UK set for election as Labour leader Jeremy Corbyn says 'no deal is off the table' and announces launch of election campaign
British opposition Labour leader Jeremy Corbyn told his top team of policy advisers on Tuesday the party's condition for supporting a new election had been met and "we will now launch the most ambitious and radical" election campaign.
He said that Labour is now backing a general election after having "confirmation" from the EU that no-deal is "off the table".
"No Deal is now off the table so tonight Labour will back a General Election.
"We're launching the most ambitious and radical campaign for real change our country has ever seen. This is a once in a generation chance to build a country for the many, not the few. It's time."
Appearing energised after meeting with his shadow cabinet, the Labour leader told reporters: "We always said we wanted an election, we do want an election, but we wanted no-deal to be taken off the table.
"We've now had confirmation from all 28 EU member states that no-deal is off the table so we are going to go out there with the biggest campaign this party has ever mounted, totally united, totally determined."
But Mr Corbyn did not rule out backing any potential amendments to the election bill, such as one being proposed that would give 16 and 17-year-olds the vote.
"There will be a parliamentary process this afternoon. We are going out there to fight an election campaign and I can't wait to get out there on the streets," he said at Labour's London HQ.
"We are going out there to win."
The Government is prepared to look at amendments to change the date of its proposed general election to one which is "logistically possible", Downing Street said.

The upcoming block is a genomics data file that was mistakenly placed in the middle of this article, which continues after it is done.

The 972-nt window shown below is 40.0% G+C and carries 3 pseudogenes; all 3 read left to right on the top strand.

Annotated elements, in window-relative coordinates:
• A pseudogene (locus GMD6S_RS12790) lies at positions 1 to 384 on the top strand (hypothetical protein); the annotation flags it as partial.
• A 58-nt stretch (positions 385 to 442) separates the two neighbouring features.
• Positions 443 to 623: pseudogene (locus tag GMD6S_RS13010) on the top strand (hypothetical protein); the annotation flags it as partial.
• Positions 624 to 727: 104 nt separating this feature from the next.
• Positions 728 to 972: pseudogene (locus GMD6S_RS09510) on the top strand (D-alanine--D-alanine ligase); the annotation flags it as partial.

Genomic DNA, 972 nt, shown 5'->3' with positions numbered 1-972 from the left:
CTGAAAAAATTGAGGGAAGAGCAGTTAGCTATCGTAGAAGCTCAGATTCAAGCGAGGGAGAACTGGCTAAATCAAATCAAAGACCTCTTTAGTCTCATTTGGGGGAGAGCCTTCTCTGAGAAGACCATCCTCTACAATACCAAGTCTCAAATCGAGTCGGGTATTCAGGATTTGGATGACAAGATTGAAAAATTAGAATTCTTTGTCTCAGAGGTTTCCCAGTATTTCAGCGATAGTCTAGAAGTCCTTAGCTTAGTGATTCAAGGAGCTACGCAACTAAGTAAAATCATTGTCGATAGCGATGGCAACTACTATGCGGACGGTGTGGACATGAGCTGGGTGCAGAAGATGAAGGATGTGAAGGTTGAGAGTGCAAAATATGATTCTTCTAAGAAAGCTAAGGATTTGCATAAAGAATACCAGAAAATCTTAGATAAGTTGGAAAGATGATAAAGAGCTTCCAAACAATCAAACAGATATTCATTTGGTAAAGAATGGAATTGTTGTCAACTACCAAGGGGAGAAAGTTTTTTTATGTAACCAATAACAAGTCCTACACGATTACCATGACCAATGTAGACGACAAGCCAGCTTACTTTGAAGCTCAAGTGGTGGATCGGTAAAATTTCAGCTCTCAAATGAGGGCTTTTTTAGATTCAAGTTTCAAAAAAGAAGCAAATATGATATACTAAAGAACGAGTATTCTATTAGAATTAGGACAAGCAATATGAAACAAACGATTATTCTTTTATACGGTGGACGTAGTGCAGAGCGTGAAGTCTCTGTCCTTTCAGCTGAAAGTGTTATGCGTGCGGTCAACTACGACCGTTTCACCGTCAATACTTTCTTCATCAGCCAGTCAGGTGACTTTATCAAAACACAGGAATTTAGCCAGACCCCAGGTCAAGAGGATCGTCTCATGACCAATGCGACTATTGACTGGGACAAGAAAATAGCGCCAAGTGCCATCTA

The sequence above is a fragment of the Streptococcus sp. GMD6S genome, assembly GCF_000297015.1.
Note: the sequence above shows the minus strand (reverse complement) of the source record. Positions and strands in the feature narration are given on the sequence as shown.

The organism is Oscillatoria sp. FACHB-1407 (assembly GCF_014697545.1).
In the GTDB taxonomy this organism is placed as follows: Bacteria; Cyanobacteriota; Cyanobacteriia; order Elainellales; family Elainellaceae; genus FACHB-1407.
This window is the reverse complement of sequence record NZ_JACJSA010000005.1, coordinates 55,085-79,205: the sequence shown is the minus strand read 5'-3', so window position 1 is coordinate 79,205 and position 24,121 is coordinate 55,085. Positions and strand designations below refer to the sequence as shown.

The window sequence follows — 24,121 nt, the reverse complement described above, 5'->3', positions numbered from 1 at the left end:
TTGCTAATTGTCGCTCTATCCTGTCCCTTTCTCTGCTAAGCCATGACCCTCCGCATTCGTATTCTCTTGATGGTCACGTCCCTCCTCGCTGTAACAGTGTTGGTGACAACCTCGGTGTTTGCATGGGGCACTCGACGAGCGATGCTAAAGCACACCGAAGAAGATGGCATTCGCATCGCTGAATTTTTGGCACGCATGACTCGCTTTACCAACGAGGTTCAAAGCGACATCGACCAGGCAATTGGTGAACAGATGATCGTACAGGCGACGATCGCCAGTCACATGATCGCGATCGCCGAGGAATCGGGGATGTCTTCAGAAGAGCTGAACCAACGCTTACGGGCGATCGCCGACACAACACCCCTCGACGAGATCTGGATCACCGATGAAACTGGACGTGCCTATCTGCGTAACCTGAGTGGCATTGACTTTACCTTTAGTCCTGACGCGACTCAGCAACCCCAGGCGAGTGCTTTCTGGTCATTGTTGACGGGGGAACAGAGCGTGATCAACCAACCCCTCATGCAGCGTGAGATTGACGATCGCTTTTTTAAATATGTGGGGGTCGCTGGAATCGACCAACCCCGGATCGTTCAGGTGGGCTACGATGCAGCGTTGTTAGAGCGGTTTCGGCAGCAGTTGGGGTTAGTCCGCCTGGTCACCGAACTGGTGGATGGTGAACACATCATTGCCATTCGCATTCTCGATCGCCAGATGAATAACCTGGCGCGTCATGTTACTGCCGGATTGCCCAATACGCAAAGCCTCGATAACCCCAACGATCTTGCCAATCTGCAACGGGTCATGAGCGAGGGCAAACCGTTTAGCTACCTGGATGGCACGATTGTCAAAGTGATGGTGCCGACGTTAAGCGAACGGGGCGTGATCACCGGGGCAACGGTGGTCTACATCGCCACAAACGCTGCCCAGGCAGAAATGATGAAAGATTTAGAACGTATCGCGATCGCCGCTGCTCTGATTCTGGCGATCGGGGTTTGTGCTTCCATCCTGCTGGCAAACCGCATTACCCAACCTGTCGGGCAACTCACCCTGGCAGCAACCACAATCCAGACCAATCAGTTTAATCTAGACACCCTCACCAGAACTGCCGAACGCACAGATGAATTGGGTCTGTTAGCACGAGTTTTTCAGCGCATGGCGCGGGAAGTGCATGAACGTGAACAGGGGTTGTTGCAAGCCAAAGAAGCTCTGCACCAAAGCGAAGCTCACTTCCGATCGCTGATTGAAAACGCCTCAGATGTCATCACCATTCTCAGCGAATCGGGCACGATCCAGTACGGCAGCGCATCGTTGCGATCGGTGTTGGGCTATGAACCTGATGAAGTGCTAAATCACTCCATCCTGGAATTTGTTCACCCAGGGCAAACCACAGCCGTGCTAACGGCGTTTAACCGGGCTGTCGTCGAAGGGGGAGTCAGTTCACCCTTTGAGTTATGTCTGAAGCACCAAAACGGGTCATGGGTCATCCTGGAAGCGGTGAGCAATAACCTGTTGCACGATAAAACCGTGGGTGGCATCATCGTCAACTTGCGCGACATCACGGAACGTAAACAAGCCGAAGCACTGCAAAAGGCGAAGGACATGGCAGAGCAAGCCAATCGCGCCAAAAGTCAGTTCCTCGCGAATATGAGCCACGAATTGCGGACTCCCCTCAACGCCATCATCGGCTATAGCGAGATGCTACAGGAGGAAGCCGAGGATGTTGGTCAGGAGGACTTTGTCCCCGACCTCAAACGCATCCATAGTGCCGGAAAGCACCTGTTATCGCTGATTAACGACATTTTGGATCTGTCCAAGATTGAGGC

The Prime Minister's official spokesman suggested a December 9 poll - on a Monday - would not be logistically possible, but that other proposed dates including December 10 and 11 would be considered by the Government.
Labour MP Barry Sheerman claims Jeremy Corbyn was persuaded to back an election by two of his closest aides, Seumas Milne and Karie Murphy.
Mr Sheerman tweeted: "A clear majority of our Shadow cabinet were against a December election yesterday but Jeremy Corbyn has been persuaded to override them after interventions from (Seumas) Milne & Karie Murphy!"
On potential amendments to the Bill being tabled which could increase the electorate, the PM's spokesman said: "The election law on the franchise should not be changed days before the calling of a general election.
"There are long-standing conventions that election laws should only be changed after appropriate consultation.
"The Electoral Commission warns against changing electoral laws less than six months before an election."
Labour chairman Ian Lavery admitted the path to a general election had "been difficult", adding "we got there in the end".
He added: "A message for all our fantastic footsoldiers, members & Supporters: BRING IT ON."
Commons Leader Jacob Rees-Mogg said the Bill for an early general election would mean Parliament would dissolve on November 6.
He told MPs: "This Bill will need royal assent by November 5 for the House to dissolve just after midnight on November 6.
"That general election timetable allows for the Northern Ireland Budget Bill to pass before dissolution to ensure the Northern Ireland Civil Service can access the funding it needs to deliver public services and proper government."
Mr Rees-Mogg said: "So it is just a December General Election, nothing more and nothing less... But the debate today is not about those great issues, it is simply about setting December 12 as the date for a General Election."
Responding, shadow leader of the House of Commons Valerie Vaz said: "This House is surprised and alarmed at the state of the Government and for moving a motion for a General Election in this way."